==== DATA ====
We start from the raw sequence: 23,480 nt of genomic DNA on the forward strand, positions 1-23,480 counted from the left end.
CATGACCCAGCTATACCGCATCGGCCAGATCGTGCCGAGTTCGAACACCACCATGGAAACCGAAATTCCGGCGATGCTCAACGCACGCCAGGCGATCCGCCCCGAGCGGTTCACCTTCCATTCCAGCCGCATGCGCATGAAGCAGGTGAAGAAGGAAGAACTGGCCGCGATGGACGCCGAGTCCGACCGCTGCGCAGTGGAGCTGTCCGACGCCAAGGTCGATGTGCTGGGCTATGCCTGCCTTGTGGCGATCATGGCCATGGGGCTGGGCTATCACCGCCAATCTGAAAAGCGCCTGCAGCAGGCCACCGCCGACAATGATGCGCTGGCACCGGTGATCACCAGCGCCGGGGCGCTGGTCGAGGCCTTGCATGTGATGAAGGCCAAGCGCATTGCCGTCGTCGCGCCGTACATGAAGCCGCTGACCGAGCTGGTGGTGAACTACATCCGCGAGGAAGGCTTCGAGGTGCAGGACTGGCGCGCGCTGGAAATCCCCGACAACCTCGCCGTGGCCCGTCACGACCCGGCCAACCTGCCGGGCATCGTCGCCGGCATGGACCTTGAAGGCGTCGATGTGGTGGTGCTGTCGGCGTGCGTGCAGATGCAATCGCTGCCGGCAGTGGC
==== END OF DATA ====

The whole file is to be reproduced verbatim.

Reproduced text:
We start from the raw sequence: 23,480 nt of genomic DNA on the forward strand, positions 1-23,480 counted from the left end.
CATGACCCAGCTATACCGCATCGGCCAGATCGTGCCGAGTTCGAACACCACCATGGAAACCGAAATTCCGGCGATGCTCAACGCACGCCAGGCGATCCGCCCCGAGCGGTTCACCTTCCATTCCAGCCGCATGCGCATGAAGCAGGTGAAGAAGGAAGAACTGGCCGCGATGGACGCCGAGTCCGACCGCTGCGCAGTGGAGCTGTCCGACGCCAAGGTCGATGTGCTGGGCTATGCCTGCCTTGTGGCGATCATGGCCATGGGGCTGGGCTATCACCGCCAATCTGAAAAGCGCCTGCAGCAGGCCACCGCCGACAATGATGCGCTGGCACCGGTGATCACCAGCGCCGGGGCGCTGGTCGAGGCCTTGCATGTGATGAAGGCCAAGCGCATTGCCGTCGTCGCGCCGTACATGAAGCCGCTGACCGAGCTGGTGGTGAACTACATCCGCGAGGAAGGCTTCGAGGTGCAGGACTGGCGCGCGCTGGAAATCCCCGACAACCTCGCCGTGGCCCGTCACGACCCGGCCAACCTGCCGGGCATCGTCGCCGGCATGGACCTTGAAGGCGTCGATGTGGTGGTGCTGTCGGCGTGCGTGCAGATGCAATCGCTGCCGGCAGTGGC